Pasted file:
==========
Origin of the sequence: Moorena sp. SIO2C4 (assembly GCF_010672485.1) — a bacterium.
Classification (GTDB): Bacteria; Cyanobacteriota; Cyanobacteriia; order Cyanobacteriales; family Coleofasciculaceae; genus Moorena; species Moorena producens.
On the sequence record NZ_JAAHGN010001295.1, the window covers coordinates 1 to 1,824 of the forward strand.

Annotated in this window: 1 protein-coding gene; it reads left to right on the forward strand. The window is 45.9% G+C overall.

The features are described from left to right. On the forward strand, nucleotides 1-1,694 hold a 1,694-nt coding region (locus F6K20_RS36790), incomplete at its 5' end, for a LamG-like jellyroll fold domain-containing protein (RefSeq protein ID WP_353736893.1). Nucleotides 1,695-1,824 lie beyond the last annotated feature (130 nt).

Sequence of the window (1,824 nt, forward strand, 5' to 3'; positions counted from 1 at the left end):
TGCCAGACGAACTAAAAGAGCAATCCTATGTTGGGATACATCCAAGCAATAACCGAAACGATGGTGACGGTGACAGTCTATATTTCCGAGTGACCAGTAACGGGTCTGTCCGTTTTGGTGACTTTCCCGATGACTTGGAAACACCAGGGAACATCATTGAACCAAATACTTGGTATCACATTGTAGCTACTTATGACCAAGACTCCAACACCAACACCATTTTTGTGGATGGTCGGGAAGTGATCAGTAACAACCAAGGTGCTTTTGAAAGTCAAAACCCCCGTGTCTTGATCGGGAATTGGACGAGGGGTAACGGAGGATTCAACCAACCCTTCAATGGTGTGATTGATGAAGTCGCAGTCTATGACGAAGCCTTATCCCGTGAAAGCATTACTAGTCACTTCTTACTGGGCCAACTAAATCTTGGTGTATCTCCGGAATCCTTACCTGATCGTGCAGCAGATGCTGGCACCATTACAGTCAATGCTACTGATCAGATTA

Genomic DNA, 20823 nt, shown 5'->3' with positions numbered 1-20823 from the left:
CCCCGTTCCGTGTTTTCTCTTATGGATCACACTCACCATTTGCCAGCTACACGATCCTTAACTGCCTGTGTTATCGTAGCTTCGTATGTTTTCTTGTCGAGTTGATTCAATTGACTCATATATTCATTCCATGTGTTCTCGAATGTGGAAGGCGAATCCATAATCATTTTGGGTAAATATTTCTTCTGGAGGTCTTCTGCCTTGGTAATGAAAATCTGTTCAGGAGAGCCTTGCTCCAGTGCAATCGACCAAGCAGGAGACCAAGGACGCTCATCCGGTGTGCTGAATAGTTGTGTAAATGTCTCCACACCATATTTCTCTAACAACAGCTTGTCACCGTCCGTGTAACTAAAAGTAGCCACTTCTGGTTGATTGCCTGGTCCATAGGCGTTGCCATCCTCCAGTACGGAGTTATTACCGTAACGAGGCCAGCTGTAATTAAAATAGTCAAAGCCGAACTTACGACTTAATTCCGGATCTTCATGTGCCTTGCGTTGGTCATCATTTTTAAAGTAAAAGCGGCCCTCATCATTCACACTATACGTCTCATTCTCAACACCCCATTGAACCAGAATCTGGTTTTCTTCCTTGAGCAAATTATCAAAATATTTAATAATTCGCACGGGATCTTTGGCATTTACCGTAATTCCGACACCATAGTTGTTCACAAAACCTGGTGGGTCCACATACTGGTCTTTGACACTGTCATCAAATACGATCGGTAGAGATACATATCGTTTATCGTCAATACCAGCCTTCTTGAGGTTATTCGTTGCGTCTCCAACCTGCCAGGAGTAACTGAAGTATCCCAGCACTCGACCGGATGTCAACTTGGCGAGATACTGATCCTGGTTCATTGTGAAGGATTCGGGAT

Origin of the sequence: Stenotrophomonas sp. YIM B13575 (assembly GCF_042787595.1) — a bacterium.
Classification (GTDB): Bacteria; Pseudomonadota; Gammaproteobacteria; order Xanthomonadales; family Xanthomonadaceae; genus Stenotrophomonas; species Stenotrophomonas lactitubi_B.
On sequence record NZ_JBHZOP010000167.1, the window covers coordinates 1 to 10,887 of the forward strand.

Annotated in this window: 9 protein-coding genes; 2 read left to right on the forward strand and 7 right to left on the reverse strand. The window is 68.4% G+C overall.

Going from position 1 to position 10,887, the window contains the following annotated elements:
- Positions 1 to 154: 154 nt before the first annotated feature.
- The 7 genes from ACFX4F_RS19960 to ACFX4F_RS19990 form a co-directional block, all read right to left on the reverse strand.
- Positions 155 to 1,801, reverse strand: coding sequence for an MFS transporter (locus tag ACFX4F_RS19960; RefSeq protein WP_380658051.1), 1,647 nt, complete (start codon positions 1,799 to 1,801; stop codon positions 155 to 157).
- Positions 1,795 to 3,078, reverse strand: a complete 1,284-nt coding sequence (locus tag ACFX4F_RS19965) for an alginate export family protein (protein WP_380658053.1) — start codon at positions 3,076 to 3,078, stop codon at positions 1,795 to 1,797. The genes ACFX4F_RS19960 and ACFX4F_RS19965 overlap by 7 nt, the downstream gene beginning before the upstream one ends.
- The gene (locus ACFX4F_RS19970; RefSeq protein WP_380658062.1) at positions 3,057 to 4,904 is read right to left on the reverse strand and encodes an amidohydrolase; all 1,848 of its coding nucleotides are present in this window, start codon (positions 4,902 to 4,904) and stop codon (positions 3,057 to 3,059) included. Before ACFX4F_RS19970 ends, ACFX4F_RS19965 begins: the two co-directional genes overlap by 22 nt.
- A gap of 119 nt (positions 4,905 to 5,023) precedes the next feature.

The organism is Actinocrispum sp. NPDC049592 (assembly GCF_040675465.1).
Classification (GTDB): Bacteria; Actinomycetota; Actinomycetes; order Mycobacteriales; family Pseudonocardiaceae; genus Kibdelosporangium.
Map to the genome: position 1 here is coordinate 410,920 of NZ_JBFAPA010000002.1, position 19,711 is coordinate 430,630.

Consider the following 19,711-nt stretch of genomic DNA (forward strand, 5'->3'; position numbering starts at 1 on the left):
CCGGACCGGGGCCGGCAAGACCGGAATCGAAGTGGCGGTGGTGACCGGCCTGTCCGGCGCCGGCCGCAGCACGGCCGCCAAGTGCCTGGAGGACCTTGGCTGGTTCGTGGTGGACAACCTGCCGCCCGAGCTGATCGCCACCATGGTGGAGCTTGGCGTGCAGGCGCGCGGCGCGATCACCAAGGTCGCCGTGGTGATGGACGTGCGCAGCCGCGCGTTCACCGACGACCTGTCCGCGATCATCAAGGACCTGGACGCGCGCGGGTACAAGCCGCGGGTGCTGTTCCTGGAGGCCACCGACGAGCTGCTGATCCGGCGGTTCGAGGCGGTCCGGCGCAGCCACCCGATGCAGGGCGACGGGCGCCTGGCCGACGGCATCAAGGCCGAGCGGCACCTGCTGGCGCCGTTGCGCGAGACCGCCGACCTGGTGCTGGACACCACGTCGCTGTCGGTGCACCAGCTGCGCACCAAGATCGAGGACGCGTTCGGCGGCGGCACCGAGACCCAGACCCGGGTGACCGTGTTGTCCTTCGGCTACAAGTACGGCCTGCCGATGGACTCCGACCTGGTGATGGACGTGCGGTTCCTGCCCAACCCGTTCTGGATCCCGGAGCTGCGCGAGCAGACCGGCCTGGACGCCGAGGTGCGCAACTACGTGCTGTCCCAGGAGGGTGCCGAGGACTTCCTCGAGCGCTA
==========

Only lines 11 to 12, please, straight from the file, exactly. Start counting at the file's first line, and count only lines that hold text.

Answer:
Classification (GTDB): Bacteria; Pseudomonadota; Gammaproteobacteria; order Xanthomonadales; family Xanthomonadaceae; genus Stenotrophomonas; species Stenotrophomonas lactitubi_B.
On sequence record NZ_JBHZOP010000167.1, the window covers coordinates 1 to 10,887 of the forward strand.